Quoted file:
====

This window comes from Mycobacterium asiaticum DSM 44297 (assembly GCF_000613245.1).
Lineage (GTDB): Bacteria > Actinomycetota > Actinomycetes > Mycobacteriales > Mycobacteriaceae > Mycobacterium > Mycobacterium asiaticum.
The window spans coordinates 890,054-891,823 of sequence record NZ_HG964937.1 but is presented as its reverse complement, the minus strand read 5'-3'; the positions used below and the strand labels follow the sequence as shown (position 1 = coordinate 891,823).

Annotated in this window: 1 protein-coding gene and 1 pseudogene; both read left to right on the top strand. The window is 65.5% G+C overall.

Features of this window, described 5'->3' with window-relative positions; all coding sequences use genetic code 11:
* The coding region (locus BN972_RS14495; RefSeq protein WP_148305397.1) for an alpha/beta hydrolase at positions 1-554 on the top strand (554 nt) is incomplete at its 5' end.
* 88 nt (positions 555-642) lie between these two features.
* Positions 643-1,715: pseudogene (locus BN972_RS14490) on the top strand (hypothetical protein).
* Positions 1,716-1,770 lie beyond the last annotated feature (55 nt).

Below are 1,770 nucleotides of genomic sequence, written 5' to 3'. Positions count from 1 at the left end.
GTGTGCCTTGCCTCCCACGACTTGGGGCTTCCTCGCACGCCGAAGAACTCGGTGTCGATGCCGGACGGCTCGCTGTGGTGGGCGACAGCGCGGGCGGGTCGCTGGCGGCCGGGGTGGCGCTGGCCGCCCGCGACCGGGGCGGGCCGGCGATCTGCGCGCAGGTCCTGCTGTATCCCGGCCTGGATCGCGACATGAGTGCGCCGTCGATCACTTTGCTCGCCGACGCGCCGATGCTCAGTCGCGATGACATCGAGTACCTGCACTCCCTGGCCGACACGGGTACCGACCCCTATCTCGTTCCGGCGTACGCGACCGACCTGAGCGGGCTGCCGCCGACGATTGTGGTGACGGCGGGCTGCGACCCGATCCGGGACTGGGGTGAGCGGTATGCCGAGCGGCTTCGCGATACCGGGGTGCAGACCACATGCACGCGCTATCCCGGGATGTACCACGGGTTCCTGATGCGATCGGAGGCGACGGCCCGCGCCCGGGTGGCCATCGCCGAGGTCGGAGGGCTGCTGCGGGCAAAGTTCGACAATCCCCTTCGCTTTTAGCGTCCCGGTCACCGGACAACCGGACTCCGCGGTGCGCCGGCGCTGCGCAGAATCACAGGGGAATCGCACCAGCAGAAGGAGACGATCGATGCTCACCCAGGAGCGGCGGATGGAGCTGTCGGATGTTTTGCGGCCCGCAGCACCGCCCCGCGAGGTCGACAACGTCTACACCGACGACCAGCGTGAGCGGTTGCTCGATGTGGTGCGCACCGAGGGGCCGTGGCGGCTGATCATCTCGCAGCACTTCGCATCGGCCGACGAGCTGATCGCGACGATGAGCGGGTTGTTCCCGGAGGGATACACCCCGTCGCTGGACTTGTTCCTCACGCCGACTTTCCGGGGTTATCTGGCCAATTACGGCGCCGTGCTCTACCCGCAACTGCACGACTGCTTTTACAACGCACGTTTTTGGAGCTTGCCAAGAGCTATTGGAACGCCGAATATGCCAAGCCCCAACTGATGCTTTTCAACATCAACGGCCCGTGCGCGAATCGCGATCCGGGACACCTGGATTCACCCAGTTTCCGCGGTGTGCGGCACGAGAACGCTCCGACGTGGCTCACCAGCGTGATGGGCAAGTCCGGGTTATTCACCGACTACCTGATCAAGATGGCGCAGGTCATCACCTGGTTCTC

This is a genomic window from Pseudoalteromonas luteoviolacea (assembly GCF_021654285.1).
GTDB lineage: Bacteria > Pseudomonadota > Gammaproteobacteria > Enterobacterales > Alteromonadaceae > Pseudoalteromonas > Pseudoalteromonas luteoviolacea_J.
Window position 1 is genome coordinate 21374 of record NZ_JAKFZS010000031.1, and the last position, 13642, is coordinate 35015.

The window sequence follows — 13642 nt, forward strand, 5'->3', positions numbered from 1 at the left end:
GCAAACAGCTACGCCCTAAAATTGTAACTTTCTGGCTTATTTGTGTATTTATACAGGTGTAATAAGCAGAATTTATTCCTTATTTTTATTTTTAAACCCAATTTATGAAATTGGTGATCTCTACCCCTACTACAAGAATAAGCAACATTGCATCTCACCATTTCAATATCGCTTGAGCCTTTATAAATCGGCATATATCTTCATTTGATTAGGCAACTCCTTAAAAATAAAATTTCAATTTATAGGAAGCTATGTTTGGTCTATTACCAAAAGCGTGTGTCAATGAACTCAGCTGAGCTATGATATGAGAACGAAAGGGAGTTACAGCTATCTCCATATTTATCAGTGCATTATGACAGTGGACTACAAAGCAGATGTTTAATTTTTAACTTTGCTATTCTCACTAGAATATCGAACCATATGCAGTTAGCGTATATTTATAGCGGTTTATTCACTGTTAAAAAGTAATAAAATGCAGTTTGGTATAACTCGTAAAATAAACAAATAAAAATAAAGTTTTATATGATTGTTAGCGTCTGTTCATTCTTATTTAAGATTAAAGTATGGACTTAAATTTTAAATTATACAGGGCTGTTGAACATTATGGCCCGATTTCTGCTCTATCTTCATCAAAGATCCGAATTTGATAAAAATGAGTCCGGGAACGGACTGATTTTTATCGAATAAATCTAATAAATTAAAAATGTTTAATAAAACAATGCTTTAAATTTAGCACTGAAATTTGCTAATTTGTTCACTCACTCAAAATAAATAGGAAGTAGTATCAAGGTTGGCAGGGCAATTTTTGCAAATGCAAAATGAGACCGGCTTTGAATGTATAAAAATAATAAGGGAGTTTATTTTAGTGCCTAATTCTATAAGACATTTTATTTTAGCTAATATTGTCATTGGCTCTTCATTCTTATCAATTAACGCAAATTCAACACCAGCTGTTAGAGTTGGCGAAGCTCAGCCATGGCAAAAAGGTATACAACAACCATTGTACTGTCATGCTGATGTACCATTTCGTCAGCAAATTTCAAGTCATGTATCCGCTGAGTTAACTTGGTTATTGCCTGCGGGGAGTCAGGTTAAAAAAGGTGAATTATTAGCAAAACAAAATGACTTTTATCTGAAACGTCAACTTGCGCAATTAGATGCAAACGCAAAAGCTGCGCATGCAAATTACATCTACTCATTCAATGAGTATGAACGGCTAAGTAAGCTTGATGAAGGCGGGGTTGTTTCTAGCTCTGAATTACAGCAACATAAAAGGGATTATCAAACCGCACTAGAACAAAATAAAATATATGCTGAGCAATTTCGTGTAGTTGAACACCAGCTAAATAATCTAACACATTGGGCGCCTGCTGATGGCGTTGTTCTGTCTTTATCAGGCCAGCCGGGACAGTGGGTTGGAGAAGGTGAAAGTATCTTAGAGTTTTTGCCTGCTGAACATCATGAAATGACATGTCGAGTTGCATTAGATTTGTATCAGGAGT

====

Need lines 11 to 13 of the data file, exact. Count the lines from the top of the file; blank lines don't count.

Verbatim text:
GTGTGCCTTGCCTCCCACGACTTGGGGCTTCCTCGCACGCCGAAGAACTCGGTGTCGATGCCGGACGGCTCGCTGTGGTGGGCGACAGCGCGGGCGGGTCGCTGGCGGCCGGGGTGGCGCTGGCCGCCCGCGACCGGGGCGGGCCGGCGATCTGCGCGCAGGTCCTGCTGTATCCCGGCCTGGATCGCGACATGAGTGCGCCGTCGATCACTTTGCTCGCCGACGCGCCGATGCTCAGTCGCGATGACATCGAGTACCTGCACTCCCTGGCCGACACGGGTACCGACCCCTATCTCGTTCCGGCGTACGCGACCGACCTGAGCGGGCTGCCGCCGACGATTGTGGTGACGGCGGGCTGCGACCCGATCCGGGACTGGGGTGAGCGGTATGCCGAGCGGCTTCGCGATACCGGGGTGCAGACCACATGCACGCGCTATCCCGGGATGTACCACGGGTTCCTGATGCGATCGGAGGCGACGGCCCGCGCCCGGGTGGCCATCGCCGAGGTCGGAGGGCTGCTGCGGGCAAAGTTCGACAATCCCCTTCGCTTTTAGCGTCCCGGTCACCGGACAACCGGACTCCGCGGTGCGCCGGCGCTGCGCAGAATCACAGGGGAATCGCACCAGCAGAAGGAGACGATCGATGCTCACCCAGGAGCGGCGGATGGAGCTGTCGGATGTTTTGCGGCCCGCAGCACCGCCCCGCGAGGTCGACAACGTCTACACCGACGACCAGCGTGAGCGGTTGCTCGATGTGGTGCGCACCGAGGGGCCGTGGCGGCTGATCATCTCGCAGCACTTCGCATCGGCCGACGAGCTGATCGCGACGATGAGCGGGTTGTTCCCGGAGGGATACACCCCGTCGCTGGACTTGTTCCTCACGCCGACTTTCCGGGGTTATCTGGCCAATTACGGCGCCGTGCTCTACCCGCAACTGCACGACTGCTTTTACAACGCACGTTTTTGGAGCTTGCCAAGAGCTATTGGAACGCCGAATATGCCAAGCCCCAACTGATGCTTTTCAACATCAACGGCCCGTGCGCGAATCGCGATCCGGGACACCTGGATTCACCCAGTTTCCGCGGTGTGCGGCACGAGAACGCTCCGACGTGGCTCACCAGCGTGATGGGCAAGTCCGGGTTATTCACCGACTACCTGATCAAGATGGCGCAGGTCATCACCTGGTTCTC

This is a genomic window from Pseudoalteromonas luteoviolacea (assembly GCF_021654285.1).
GTDB lineage: Bacteria > Pseudomonadota > Gammaproteobacteria > Enterobacterales > Alteromonadaceae > Pseudoalteromonas > Pseudoalteromonas luteoviolacea_J.